Recovery from Economic Crisis

Unfortunately, COVID-19 has started a significant economic downturn in this region. During the start of the pandemic and resulting financial crisis, the price of oil dropped sharply, even falling below $0 per barrel. This had a dramatic, negative effect on the overall economy and hinders the region’s ability to recover effectively.

In past financial crises like this one, carbon emissions routinely decreased, especially in 2009 by approximately 1.4%. In 2010, the decreases were more than offset, with emissions showing a growth of around 5.4%. An article published in Nature noted that during the COVID-19 lockdown measures global CO2 emissions decreased by 17%.

Programs for Sustainability in the MENA Region

This large decrease in emissions presents an opportunity to work toward sustainability in the Middle East and North Africa. One way is by designating the financial relief and stimulus money to restart the economy to projects such as the Egyptian Pollution Abatement Programme (EPAP) which funds environmentally friendly services and projects. They are currently developing more sustainable fuel, funding hazardous waste management efforts and supporting various other technological innovations to reduce pollution. Similar programs exist in Lebanon and several other nations.

Ideally, these programs and other emerging jobs in green technology will more than replace any jobs lost from the oil and gas industry and increase opportunities for employment outside the agricultural sector. Non-farming activities in the water-constrained MENA region, reduce poverty, according to a study conducted by senior economists at the World Bank Group.

Alternatively, there are other initiatives to invest in sustainable land management practices. These could increase the profitability of work in the agricultural sector and lower the risk of poor weather leading to extreme poverty. For example, the Integrated Coastal Zone Management (ICZM) program in Morocco aimed to diversify coastal economic activities in low-income areas. They encouraged algae cultivation and ecotourism in addition to normal fishing and farming. This made the community more resilient to potential unforeseen circumstances.

Looking Forward

In recovery from a crisis, the priority is usually to return to normal, but that kind of thinking sets back long-term goals that could greatly improve the quality of life and technological sustainability in the Middle East and North Africa. As another World Bank Blog article says: “Thinking ahead, therefore, the urgent focus on short-term needs should not overlook opportunities to achieve other longer-term goals (and avoid making longer-term goals even more challenging).”

– Anika Ledina
Photo: Flickr

South American Clothing Brands
Many young entrepreneurs in South America have employed local craftsmanship and design to create beautiful garments under ethical circumstances. These three sustainable South American clothing brands are not only exclusively elevating the fashion industry in the region, but are also providing jobs to locals.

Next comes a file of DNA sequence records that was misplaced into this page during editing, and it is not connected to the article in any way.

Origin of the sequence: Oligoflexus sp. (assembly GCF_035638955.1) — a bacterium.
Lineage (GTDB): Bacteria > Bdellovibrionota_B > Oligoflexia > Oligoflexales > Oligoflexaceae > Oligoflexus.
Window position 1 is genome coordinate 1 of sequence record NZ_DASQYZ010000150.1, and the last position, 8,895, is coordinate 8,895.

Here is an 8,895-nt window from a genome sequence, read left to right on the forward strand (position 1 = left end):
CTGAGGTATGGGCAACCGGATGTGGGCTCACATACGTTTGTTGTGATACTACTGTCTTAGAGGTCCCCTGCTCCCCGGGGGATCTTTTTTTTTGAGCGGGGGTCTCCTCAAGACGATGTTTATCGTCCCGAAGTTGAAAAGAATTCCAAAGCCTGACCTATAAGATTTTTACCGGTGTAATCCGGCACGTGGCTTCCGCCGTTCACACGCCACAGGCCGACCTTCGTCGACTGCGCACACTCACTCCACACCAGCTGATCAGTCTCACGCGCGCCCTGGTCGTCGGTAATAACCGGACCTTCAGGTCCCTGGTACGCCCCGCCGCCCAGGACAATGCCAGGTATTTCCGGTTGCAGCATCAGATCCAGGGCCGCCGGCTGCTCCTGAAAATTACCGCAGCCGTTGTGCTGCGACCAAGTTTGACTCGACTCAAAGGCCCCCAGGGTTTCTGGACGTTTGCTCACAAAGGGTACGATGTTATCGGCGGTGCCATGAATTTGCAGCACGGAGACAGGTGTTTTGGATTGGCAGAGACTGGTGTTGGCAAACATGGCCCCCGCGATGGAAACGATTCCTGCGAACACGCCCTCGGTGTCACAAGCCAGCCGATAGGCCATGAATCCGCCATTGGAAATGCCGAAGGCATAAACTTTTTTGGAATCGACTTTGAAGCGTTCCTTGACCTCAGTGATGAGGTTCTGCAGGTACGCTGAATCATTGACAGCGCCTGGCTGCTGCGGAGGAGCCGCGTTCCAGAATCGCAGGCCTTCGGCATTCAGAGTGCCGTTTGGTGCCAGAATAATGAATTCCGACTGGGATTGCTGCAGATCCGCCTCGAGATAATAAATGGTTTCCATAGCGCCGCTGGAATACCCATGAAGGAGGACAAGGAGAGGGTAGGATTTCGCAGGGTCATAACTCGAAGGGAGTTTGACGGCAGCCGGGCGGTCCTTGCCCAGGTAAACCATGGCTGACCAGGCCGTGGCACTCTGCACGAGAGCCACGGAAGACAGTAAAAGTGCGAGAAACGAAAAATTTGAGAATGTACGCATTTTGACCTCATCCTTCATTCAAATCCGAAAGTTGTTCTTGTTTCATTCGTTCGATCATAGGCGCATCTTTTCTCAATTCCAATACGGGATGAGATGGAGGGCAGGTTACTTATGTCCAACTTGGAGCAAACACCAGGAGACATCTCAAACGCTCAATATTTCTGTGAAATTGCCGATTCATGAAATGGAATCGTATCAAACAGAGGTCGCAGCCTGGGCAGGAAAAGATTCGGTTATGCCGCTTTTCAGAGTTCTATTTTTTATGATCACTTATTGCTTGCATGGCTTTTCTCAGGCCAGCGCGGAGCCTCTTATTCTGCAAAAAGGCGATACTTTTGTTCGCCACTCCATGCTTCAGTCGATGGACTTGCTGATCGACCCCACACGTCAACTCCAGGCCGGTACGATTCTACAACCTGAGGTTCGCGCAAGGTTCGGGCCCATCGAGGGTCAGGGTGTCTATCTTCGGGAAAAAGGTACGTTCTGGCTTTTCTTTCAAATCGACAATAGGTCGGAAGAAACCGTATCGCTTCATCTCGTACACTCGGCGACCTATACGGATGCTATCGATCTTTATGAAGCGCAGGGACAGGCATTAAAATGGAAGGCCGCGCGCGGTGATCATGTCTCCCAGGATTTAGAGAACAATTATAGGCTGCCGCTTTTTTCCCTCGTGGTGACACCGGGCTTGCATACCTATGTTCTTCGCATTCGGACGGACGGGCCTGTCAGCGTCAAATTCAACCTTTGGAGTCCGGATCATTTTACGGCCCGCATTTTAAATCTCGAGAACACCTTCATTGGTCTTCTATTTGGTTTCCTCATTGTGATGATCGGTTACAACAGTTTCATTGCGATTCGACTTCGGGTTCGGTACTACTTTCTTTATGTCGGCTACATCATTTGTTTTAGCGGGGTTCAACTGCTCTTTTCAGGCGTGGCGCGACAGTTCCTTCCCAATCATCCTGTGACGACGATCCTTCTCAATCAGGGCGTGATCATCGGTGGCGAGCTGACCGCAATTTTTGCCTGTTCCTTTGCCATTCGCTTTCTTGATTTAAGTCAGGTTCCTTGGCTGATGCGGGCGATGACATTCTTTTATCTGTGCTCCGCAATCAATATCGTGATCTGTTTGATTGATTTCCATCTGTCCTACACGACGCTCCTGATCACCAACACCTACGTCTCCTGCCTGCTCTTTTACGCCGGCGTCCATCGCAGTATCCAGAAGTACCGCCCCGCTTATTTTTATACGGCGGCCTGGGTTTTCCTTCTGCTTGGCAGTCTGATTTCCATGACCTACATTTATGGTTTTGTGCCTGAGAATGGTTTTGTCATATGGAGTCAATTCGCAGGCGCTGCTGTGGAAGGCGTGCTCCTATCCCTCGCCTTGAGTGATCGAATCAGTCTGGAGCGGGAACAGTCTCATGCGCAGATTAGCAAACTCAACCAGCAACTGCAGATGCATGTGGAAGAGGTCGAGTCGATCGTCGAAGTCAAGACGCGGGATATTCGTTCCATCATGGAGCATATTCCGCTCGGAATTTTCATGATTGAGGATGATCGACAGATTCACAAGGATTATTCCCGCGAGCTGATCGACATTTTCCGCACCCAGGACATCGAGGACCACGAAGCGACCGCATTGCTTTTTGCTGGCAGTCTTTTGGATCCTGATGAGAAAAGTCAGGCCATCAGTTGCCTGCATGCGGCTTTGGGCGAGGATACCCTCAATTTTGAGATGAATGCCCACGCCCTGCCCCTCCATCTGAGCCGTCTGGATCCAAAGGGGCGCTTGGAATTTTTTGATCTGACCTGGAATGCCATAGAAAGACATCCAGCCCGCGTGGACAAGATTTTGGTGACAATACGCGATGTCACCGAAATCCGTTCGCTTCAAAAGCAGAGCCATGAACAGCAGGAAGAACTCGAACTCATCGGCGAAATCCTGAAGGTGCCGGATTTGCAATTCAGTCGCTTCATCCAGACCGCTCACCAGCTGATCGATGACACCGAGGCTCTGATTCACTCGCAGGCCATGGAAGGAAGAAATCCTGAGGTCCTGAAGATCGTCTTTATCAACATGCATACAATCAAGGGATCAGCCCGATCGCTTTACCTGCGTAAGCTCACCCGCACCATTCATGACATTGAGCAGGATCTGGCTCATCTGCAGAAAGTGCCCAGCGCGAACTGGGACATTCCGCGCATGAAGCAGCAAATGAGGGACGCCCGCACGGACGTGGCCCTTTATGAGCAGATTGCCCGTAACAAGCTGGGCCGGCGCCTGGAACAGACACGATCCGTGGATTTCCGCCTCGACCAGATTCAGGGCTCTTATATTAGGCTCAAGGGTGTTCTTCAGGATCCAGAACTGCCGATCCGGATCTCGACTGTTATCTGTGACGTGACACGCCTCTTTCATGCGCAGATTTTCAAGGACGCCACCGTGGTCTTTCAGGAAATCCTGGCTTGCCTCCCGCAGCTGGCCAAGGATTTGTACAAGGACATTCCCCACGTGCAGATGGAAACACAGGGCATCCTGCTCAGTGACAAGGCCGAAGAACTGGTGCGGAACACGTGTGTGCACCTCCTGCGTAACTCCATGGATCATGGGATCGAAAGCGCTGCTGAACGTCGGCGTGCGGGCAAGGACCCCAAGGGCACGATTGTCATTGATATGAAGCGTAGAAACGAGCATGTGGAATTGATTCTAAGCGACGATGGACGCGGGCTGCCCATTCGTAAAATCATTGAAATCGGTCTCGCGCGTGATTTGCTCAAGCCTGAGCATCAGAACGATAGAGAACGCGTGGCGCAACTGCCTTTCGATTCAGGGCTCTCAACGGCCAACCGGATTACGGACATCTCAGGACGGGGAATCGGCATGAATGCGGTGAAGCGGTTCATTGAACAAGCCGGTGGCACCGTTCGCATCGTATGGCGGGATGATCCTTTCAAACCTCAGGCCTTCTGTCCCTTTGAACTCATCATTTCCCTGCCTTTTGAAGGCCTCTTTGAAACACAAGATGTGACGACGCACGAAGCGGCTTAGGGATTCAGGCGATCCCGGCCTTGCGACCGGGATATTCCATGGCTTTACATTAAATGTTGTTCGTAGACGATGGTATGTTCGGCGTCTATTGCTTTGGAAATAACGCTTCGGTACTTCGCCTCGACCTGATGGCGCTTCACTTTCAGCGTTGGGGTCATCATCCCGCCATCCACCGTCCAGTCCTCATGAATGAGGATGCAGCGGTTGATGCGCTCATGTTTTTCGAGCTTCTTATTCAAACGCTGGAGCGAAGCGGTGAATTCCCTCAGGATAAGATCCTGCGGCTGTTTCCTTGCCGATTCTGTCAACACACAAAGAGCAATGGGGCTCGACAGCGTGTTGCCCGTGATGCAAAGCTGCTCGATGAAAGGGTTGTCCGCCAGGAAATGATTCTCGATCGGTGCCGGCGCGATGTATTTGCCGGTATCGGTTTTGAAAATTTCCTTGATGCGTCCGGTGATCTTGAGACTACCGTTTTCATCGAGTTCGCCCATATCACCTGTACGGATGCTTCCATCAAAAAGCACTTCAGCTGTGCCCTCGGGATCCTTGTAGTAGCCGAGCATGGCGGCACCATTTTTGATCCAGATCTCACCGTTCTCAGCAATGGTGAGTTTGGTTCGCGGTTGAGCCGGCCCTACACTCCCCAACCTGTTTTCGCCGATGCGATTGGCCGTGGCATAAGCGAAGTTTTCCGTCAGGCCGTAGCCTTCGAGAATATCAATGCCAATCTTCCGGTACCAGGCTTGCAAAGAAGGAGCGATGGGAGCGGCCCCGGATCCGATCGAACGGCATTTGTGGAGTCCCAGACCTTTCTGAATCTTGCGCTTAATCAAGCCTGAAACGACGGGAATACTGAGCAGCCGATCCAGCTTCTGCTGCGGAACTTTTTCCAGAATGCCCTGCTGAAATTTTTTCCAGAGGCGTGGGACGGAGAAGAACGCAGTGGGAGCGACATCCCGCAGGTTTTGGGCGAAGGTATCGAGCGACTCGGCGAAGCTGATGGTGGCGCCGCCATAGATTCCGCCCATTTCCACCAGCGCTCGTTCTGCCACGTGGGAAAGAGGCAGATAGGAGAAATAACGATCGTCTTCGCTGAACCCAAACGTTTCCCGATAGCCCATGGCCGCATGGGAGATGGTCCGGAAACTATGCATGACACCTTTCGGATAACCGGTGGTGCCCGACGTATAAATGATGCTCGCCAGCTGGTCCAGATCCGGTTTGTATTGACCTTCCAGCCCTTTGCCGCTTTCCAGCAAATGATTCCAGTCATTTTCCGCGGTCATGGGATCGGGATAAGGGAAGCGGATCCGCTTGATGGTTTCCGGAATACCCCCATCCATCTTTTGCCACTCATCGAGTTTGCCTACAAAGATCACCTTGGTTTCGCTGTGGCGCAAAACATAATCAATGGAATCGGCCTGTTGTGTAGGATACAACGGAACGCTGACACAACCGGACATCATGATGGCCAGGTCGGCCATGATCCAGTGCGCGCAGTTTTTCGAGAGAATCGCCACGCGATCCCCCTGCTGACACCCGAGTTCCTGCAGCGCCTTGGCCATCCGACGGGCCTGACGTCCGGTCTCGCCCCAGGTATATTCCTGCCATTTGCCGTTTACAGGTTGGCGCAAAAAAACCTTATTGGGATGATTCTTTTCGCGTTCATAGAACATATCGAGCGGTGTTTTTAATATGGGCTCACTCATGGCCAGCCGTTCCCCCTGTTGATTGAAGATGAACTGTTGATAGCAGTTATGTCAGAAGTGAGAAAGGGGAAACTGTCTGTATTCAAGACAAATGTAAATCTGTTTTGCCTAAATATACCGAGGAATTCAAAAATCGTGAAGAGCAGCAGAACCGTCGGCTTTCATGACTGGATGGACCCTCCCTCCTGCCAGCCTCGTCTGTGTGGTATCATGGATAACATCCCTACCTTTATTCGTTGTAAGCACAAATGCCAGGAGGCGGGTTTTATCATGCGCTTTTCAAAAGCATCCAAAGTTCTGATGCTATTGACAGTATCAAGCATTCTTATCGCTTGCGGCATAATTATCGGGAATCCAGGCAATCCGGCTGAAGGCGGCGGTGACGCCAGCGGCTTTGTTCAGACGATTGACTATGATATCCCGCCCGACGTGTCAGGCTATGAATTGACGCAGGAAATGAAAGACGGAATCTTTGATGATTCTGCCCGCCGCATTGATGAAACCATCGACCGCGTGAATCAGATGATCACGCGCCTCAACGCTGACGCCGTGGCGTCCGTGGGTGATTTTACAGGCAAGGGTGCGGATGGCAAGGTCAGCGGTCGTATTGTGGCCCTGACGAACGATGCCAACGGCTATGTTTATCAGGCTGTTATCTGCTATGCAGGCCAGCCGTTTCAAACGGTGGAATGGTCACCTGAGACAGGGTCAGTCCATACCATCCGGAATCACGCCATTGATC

VOZ – Santiago, Chile

The first of the South American clothing brands is VOZ, which is located in Santiago, Chile. This clothing brand’s main premise of employing Mapuche artisans is to create and design the garments. VOZ respects indigenous traditions and ancestral weaving techniques. As a result, it has become a pioneer brand in the region with ethical and sustainable business practices.

The designs are a product of collaborative and educational workshops for Mapuche women. In addition, VOZ has high-quality standards and sustainable materials. Furthermore, VOZ ethically and locally sources raw materials and fabrics from Temuco, Chile. These materials make sleek and elegant outfits for women. The entire supply chain employs Chilean work through this approach. Thus, local artisans are involved in the manufacturing procedure and the design processes of VOZ collections.

VOZ employed over 100 women artisans in its supply chain as of 2021. Additionally, these women have improved their quality of life as the brand pays them ethical and dignified wages. The CEO and founder of VOZ said, “A lot of brilliant women have not had the access provided to other Chileans, and this especially affects the way in which they can support their families. Offering a training program to these talented and motivated women is game-changing to the people here, and has a positive impact on the local economy.”

NIDO – Buenos Aires, Argentina

This slow fashion brand creates beautiful knitwear crafted from local sustainable wool. Additionally, this wool comes from the provinces of Chubut and Patagonia. Argentine weavers from the provinces of Santa Fe and Córdoba make NIDO’s clothes. The merino wool is hand-dyed and woven in spinning wheels.

NIDO strives to maintain a personal link with the artisans and weavers, as most women working for the brand come from vulnerable poverty situations. Additionally, NIDO grants them a craft to make a living and earn a fair wage for their work. In this way, the brand manifests itself against fast fashion supply chains that create their clothing in sweatshops.